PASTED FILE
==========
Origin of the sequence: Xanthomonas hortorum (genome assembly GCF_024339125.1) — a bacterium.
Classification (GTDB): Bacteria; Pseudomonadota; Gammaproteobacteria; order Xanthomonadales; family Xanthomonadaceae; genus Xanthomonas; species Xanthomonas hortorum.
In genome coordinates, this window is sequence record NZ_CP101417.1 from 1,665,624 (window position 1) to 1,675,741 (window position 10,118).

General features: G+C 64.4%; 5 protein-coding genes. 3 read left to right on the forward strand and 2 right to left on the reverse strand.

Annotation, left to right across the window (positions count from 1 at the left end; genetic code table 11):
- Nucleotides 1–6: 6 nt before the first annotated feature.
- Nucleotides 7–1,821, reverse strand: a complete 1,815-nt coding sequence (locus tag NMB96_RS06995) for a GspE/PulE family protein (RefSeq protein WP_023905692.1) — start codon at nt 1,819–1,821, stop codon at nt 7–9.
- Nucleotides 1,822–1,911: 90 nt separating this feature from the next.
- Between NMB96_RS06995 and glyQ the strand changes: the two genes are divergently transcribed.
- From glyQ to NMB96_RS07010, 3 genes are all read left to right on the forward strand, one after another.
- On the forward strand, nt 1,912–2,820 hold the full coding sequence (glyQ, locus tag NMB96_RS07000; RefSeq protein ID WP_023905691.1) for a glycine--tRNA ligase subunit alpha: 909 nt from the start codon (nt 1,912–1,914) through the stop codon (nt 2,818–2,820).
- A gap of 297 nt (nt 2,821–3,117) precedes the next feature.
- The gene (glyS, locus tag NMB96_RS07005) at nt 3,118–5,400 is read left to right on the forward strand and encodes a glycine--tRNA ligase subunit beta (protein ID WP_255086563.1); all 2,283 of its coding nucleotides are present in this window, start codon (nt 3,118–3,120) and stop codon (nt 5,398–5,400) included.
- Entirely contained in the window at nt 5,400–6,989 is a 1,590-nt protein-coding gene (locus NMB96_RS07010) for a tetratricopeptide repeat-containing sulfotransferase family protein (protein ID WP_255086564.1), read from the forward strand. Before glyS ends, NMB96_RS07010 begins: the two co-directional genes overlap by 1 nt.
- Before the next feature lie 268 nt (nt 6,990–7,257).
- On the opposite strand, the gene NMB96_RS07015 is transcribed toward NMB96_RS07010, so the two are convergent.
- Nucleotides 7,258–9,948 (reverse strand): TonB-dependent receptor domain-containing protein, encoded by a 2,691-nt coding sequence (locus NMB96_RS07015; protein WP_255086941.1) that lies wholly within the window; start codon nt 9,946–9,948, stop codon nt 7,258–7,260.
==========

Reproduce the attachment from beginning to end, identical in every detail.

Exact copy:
Origin of the sequence: Xanthomonas hortorum (genome assembly GCF_024339125.1) — a bacterium.
Classification (GTDB): Bacteria; Pseudomonadota; Gammaproteobacteria; order Xanthomonadales; family Xanthomonadaceae; genus Xanthomonas; species Xanthomonas hortorum.
In genome coordinates, this window is sequence record NZ_CP101417.1 from 1,665,624 (window position 1) to 1,675,741 (window position 10,118).

General features: G+C 64.4%; 5 protein-coding genes. 3 read left to right on the forward strand and 2 right to left on the reverse strand.

Annotation, left to right across the window (positions count from 1 at the left end; genetic code table 11):
- Nucleotides 1–6: 6 nt before the first annotated feature.
- Nucleotides 7–1,821, reverse strand: a complete 1,815-nt coding sequence (locus tag NMB96_RS06995) for a GspE/PulE family protein (RefSeq protein WP_023905692.1) — start codon at nt 1,819–1,821, stop codon at nt 7–9.
- Nucleotides 1,822–1,911: 90 nt separating this feature from the next.
- Between NMB96_RS06995 and glyQ the strand changes: the two genes are divergently transcribed.
- From glyQ to NMB96_RS07010, 3 genes are all read left to right on the forward strand, one after another.
- On the forward strand, nt 1,912–2,820 hold the full coding sequence (glyQ, locus tag NMB96_RS07000; RefSeq protein ID WP_023905691.1) for a glycine--tRNA ligase subunit alpha: 909 nt from the start codon (nt 1,912–1,914) through the stop codon (nt 2,818–2,820).
- A gap of 297 nt (nt 2,821–3,117) precedes the next feature.
- The gene (glyS, locus tag NMB96_RS07005) at nt 3,118–5,400 is read left to right on the forward strand and encodes a glycine--tRNA ligase subunit beta (protein ID WP_255086563.1); all 2,283 of its coding nucleotides are present in this window, start codon (nt 3,118–3,120) and stop codon (nt 5,398–5,400) included.
- Entirely contained in the window at nt 5,400–6,989 is a 1,590-nt protein-coding gene (locus NMB96_RS07010) for a tetratricopeptide repeat-containing sulfotransferase family protein (protein ID WP_255086564.1), read from the forward strand. Before glyS ends, NMB96_RS07010 begins: the two co-directional genes overlap by 1 nt.
- Before the next feature lie 268 nt (nt 6,990–7,257).
- On the opposite strand, the gene NMB96_RS07015 is transcribed toward NMB96_RS07010, so the two are convergent.
- Nucleotides 7,258–9,948 (reverse strand): TonB-dependent receptor domain-containing protein, encoded by a 2,691-nt coding sequence (locus NMB96_RS07015; protein WP_255086941.1) that lies wholly within the window; start codon nt 9,946–9,948, stop codon nt 7,258–7,260.